A Love Note to My Running Tribe
My running group, Marathoner in Training (MIT), asked members to write a “Good Thing” that happened during the ever-so-odd and nearly cancelled 2020 spring season. I contributed this love note to my running tribe.
This week’s “Good Thing” comes from Nita Sweeney who refuses to choose between the 13:00 Run/Walk group and the 14:00 Run/Walk group, and who often finds herself finishing after the Walker group.
This MIT season has been filled with both “good” and difficult things.
In February, while my husband Ed and I were on book tour in California, for Depression Hates a Moving Target, Ed, had a heart attack. He also had pneumonia twice, and open-heart surgery in March that left him on a gastric feeding tube for two months. Gratefully, he continues to heal and is returning to good health.
Ed and Nita Sweeney returning from California in February 2020
Meanwhile, with bookstores and libraries closed, and book festivals cancelled or postponed, I launched a second book. This, a writing journal, You Should Be Writing, I co-authored with Mango Associate Publisher Brenda Knight.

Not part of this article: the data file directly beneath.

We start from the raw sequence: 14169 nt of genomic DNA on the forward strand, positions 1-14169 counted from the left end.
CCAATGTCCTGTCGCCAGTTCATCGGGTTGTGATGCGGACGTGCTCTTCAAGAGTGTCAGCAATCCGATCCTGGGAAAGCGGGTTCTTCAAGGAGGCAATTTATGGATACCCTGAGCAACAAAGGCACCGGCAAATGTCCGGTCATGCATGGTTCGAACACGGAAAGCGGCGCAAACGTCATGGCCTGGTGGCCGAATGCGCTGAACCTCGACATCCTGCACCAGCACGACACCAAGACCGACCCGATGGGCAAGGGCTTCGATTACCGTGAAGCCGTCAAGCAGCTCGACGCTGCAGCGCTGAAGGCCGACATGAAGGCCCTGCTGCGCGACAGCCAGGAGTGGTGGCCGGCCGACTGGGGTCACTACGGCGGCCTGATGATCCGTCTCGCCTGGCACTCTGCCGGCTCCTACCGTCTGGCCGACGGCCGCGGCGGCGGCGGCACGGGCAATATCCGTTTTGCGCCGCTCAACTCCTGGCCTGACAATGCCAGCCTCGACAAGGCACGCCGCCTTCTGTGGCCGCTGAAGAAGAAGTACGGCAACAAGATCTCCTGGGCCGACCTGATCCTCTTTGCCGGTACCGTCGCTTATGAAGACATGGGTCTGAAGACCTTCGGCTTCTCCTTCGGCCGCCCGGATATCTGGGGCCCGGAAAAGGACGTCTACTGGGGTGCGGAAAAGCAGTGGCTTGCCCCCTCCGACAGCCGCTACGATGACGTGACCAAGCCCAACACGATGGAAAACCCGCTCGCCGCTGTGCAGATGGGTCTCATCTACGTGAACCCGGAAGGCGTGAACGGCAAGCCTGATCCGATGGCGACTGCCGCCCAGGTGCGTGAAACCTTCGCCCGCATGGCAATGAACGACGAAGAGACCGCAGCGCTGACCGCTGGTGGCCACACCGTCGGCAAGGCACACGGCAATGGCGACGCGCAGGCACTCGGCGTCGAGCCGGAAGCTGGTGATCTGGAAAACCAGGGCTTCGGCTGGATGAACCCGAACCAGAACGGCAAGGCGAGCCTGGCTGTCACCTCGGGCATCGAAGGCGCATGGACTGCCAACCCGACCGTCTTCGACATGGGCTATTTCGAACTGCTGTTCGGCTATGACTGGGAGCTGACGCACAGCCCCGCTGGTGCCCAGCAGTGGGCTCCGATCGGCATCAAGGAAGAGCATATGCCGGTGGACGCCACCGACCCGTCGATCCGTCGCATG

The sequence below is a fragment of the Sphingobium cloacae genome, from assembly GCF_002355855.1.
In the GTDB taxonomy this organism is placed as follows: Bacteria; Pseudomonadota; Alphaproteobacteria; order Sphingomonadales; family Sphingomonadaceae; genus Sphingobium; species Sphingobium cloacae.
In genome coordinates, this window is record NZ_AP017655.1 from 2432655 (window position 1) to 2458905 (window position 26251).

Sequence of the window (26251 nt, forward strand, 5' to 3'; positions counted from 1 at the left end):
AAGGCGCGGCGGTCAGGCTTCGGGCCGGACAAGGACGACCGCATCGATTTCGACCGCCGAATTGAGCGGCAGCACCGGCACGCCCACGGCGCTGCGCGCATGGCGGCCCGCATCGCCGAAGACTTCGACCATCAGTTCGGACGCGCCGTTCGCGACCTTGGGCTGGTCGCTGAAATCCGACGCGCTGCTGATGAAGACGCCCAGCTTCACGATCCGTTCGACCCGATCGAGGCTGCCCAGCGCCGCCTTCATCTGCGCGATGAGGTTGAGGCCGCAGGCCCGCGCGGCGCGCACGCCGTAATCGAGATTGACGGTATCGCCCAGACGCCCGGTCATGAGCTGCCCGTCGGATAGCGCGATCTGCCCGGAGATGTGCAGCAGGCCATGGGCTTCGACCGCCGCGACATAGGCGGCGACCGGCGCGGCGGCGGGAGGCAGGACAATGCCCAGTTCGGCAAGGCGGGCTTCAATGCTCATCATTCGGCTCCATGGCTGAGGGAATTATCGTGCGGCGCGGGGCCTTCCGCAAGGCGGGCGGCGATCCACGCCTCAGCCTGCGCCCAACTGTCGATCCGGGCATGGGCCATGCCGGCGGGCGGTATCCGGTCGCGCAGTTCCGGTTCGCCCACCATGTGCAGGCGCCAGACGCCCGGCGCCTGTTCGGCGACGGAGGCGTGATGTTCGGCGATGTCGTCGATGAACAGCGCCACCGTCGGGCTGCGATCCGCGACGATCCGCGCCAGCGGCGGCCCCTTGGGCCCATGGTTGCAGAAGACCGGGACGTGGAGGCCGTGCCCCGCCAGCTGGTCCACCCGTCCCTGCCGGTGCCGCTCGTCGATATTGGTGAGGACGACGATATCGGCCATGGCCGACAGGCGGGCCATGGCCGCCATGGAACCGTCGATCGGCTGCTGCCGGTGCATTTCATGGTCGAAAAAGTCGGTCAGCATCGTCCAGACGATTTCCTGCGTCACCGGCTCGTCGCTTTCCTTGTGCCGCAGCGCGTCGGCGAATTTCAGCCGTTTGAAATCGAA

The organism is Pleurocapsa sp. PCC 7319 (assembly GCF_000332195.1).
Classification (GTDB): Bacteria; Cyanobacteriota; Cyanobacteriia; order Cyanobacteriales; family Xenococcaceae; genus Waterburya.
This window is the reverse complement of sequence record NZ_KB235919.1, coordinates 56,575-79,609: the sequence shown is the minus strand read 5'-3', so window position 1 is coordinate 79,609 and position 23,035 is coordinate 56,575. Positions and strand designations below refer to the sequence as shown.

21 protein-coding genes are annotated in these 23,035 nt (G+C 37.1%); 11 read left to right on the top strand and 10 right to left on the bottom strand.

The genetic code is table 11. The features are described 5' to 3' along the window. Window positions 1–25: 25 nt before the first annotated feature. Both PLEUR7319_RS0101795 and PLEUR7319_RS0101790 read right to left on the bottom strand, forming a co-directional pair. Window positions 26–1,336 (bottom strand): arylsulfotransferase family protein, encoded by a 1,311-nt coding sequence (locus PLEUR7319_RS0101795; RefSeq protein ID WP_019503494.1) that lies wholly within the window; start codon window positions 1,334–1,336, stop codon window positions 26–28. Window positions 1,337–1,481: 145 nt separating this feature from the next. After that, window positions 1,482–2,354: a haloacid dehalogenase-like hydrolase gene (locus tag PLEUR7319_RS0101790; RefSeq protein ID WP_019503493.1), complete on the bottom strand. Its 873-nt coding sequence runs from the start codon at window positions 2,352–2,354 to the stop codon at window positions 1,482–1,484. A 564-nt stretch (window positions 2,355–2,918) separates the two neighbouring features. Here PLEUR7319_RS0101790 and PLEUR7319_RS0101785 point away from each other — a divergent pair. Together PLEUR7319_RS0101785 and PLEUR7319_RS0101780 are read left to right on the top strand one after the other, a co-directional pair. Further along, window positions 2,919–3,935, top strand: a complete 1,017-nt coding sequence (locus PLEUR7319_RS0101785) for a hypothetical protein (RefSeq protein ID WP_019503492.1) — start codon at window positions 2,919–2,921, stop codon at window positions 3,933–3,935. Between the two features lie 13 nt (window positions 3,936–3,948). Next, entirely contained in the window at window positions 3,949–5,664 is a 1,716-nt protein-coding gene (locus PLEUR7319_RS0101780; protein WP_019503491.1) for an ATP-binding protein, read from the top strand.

For my sanity, I returned to running after everything I just mentioned (combined with a pandemic and a civil rights revolution) had derailed my training.
Nita and Scarlet the #ninetyninepercentgooddog
But those aren’t the “good things” I want to share.
When Ed came home from the hospital, and his care transformed me from “award-winning author” to “accidental home health aide” overnight, I feared I wasn’t up to the task. My MIT friends saw my distress. Food, supplies, cards, and stuffed animals flooded in and have not stopped even now that Ed is recovering.
All You Need is Love and a Unicorn
But their real gift came one Saturday when I got a text that said:
“Look out your front door.”
After a few of them had met for a socially distanced run, they had each driven separately to our house. When Ed and I looked out, we saw them, standing six feet apart, holding motivational signs like those normally seen at races. It brought Ed and I to tears. We both felt as if Ed was in a race for his life.
MIT Folks at the Door
That brings me to the “good thing.”
Whether you’re struggling to get in the miles, having a bad day, or feeling so low you’re not sure you want to stay on the planet, please reach out to me or any other member of the MIT family. We will stand with you and cheer you on the same way these MIT members have done for Ed and me. MIT is family, nothing less.